It’s best to gather feedback when the event is fresh in people’s minds. So if you did not do so this year, be sure to develop a plan to collect responses from attendees, vendors, partners and staff through surveys during or shortly after each event.
Then, review this data in its entirety at the end of the year to determine any consistent wins or pain points. Monitoring feedback from each event can demonstrate how you improved from event-to-event and established best practices. All of this is important information to take with you into the next year of events.
If any feedback is particularly positive, consider using it as a marketing tool for future events. Whether it’s a strong quote or a consistently high rating across attendees and event dates, this data will demonstrate to audiences that an event is worth their time.
Step 5: Evaluate Partners and Vendors
In addition to digesting the feedback of your stakeholders, it’s important to assess the value of each relationship. Perhaps certain events could not have been done without the financial support of sponsors or contributions of partners. So, consider why they chose to contribute, what they got out of it, and how you can ensure they’ll help in the future.
It’s also good to maintain a directory of vendors you have worked with – both good and bad – and make note of any info that might make it easier to work with them moving forward (for example: responds best to email, needs attendee numbers 1 week ahead of event, requires payment upfront, etc). This living document will make it easier to plan and delegate vendor communications for future events.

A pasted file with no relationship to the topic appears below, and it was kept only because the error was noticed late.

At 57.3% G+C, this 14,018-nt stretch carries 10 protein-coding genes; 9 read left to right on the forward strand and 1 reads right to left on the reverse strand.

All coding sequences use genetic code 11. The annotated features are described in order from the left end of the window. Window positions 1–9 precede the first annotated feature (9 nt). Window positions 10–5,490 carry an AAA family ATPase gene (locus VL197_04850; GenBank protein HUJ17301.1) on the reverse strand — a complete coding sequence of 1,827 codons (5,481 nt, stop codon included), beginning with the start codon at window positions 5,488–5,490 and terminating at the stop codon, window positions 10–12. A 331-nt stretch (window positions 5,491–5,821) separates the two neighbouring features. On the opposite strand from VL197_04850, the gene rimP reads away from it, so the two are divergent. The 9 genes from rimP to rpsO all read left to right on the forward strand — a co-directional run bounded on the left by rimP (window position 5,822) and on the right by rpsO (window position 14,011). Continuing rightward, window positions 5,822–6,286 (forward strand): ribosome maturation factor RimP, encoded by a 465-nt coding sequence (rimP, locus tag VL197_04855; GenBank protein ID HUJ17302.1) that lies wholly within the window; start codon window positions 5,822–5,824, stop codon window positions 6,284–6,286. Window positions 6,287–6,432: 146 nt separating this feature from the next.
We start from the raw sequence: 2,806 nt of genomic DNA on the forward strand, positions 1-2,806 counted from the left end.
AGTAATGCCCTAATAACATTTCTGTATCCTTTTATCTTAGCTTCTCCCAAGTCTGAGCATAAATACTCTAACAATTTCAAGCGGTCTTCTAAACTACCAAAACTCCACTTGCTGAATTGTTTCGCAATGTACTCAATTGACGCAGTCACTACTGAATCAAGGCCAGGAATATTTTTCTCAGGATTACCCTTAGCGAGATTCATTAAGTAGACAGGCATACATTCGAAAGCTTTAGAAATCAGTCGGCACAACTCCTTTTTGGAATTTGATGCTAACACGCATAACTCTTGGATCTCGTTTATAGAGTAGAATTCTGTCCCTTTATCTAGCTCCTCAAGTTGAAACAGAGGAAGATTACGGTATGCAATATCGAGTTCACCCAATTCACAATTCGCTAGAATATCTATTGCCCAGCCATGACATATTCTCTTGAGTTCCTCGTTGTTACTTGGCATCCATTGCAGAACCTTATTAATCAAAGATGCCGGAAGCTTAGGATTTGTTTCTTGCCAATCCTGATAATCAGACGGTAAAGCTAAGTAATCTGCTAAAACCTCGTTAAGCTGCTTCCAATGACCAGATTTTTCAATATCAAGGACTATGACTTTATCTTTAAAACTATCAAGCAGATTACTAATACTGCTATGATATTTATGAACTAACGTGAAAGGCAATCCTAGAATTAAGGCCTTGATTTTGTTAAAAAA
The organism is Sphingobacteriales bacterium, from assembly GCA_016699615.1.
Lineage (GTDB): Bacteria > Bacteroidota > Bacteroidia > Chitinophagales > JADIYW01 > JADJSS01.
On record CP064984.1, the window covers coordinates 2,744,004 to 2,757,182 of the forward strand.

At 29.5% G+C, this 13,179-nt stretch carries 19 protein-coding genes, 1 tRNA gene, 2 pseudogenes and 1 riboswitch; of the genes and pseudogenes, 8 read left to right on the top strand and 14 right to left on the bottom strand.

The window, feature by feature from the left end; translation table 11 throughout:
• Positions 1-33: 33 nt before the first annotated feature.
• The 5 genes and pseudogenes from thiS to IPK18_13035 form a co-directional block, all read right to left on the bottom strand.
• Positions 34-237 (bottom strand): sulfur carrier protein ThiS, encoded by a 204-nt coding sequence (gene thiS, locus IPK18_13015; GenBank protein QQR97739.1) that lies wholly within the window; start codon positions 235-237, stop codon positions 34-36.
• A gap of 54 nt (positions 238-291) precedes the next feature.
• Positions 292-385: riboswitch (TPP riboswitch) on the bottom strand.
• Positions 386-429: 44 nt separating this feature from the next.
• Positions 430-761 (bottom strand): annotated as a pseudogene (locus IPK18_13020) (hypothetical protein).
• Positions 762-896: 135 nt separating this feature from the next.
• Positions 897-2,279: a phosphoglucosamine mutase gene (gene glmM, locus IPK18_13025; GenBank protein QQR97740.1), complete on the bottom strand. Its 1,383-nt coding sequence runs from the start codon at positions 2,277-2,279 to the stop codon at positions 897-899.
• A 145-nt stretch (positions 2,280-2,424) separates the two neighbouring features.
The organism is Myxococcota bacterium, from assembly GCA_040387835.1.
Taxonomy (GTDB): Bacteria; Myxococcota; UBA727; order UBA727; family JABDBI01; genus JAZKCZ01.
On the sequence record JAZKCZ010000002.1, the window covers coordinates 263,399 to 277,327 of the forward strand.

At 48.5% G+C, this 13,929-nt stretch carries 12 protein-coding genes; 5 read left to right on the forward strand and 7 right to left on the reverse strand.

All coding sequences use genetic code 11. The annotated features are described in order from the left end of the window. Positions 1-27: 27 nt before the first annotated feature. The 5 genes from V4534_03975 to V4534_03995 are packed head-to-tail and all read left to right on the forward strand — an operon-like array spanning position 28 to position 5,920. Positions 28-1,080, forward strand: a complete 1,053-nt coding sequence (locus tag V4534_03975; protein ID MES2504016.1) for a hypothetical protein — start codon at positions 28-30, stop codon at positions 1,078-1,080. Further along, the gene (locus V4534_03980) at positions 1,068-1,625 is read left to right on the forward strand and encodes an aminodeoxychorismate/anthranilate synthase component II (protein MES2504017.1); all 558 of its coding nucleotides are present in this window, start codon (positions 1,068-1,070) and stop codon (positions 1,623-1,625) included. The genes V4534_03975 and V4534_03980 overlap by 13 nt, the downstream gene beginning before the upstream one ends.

It’s also important to note if working with outside organizations allowed you to tap into new audiences. So, ask your partners for any details and analytics related to any social media posts, newsletters or emails they produced related to your event.
Step 6: Debrief with Your Event Teams
Report your findings with your events committee or decision-making teams. Together, you can discuss the return on investment (ROI) of your events, or whether the events you hosted were worth the time and resources that went into producing them. Are there any areas of fat you could trim to make the planning processes more cost and time efficient? Are there any best practices you could replicate to ensure no event eats into your ROI?
Wisdom is gained in experience, and failures can help guide future planning efforts. So, outline the lessons you’ve learned along the way, and use your knowledge to refine your approach.
Step 7: Set Future Goals
Your reflections should inform your aspirations as you set new goals and establish KPIs for next year’s event calendar. Make sure these goals are specific, measurable, achievable, relevant, and time-bound (SMART):
- Specific: Find a way to simply and specifically define success so you and others can easily evaluate whether you’ve achieved it in the end.
- Measurable: Though events result in many valuable qualitative results, it’s helpful to be able to quantify measures of success. So, consider creating numerical benchmarks for ticket sales, revenue, media placements, social media engagement, new clients or relationships developed etc.
- Achievable: Goals need to be aspirational but realistic.
- Relevant: Make sure the goals you are setting are in alignment with your organization’s values and overall strategy.
- Time-related: Events have a clearly defined timeline; but if you’re hosting a series of events, your goals may be something that you work toward across a calendar year.
Make annual reviews of your events and annual programming a regular practice. Consistently reviewing your goals and progress leads to continuous improvement in the planning and execution of your events.